Last Thursday, July 18, there was an emotional and irresponsible reaction by “community leaders” to a decision by a Bexar County Grand Jury not to indict a San Antonio police officer for the accidental shooting of a black teen. Sadly, it appeared some community leaders were more interested in fueling the emotions and in revenge than justice.
Any accidental shooting is tragic, and the emotions of the family members of the victim are raw and tender, and emotions always cloud reason and logic. However, "justice" is based on facts, and sometimes it is emotionally difficult to accept.
On the morning of October 17, 2018, the police call to 217 Roberts Street turned into an “officer-involved shooting” resulted in the death of Charles “Chop” Roundtree Jr. According to SAPD reports, the city was trying to shut down the residence for good because of numerous calls to the house.
During two years since October 2018, the date of the officer-involved shooting, SAPD calls for service to 217 Roberts Street revealed 130 visits by police; 64 visits for drugs and six for gun-related incidents. There were also police made 111 calls to the entire rest of the block during that same period. This neighborhood was NOT a “peaceful” neighborhood.
As in all accidental shootings, the officers were in a potentially dangerous area facing emotional people.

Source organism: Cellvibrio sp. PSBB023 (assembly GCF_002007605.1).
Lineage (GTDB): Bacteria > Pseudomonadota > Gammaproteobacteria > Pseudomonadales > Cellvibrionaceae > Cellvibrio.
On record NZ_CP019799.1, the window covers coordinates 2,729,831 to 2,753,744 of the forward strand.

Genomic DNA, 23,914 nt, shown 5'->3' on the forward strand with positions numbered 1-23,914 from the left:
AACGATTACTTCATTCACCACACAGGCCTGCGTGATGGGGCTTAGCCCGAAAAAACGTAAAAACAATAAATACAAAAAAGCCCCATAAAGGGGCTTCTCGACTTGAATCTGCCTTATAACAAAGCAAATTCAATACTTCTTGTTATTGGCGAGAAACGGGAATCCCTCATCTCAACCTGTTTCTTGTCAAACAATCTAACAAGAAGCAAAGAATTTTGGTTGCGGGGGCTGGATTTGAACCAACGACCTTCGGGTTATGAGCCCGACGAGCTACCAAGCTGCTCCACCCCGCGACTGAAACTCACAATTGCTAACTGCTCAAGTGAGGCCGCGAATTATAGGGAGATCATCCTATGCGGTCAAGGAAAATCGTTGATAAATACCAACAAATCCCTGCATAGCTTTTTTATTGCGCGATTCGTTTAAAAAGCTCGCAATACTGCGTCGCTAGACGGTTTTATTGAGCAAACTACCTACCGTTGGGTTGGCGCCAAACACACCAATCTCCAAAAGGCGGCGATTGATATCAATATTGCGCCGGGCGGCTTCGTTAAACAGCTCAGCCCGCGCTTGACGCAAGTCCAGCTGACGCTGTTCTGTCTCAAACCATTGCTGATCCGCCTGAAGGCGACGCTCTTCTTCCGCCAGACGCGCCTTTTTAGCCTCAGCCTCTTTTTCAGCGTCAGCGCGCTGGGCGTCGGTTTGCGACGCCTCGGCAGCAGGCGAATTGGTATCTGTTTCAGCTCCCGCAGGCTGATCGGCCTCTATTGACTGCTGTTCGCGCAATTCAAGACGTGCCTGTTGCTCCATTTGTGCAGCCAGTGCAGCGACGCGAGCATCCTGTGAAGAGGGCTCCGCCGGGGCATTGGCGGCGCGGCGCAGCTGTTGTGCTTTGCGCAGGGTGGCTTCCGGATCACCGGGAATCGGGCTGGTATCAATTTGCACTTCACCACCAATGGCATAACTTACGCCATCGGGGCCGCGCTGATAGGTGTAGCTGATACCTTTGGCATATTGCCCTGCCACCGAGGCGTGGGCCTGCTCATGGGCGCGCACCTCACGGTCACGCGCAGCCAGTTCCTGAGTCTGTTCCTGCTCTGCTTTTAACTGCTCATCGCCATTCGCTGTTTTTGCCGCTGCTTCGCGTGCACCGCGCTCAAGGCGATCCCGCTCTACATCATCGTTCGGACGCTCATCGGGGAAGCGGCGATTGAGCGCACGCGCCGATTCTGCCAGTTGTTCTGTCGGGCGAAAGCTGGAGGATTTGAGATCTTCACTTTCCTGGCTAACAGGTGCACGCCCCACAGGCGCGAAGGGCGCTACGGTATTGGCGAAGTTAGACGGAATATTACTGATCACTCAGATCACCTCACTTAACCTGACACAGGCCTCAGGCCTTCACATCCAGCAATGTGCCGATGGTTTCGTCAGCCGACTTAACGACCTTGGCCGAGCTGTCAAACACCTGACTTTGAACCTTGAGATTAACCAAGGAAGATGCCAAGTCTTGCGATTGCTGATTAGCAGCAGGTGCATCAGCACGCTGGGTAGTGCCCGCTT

SAPD Officer Steve Casanova was wearing a body camera when he was responding to an assault call and made contact with 18-year-old Charles Roundtree Jr. and another man. Police said Casanova opened fire after another man in the house reached for a gun. Roundtree Jr. was fatally struck by accident by the officer.
The body camera revealed the tragic event, and last Thursday, a jury decided not to indict Casanova for the shooting. However, the decision a group of protesters said the officer “got away with murder.”
Family members of the victim and others protested at the footsteps of the SA Public Safety Headquarters Friday, July 19, to demand justice. One of Roundtree’s relatives told the media, “He don’t deserve a badge if he’s out here killing kids.”
The emotional comments are understandable but to a certain degree. Former San Antonio Mayor, and current Democrat presidential candidate Julian Castro has criticized police officers across the nation for “killing innocent young black men.” Castro and others have shamelessly fueled the distrust among the black community against law enforcement for political purposes.
We must recognize that police officers must deal with a culture of violence has developed in some neighborhoods. Black-on-black crime and violence are out of control in many cities and communities across the country, including in San Antonio’s Eastside, and this incident occurred at a location that was known as a “drug house.”
Police officers have to make split-second life-and-death decisions, and they cannot be entirely blamed for accidental shootings. However, community leaders who use an accidental shooting tragedy for their political advantage or fueling distrust and hatred should be ashamed.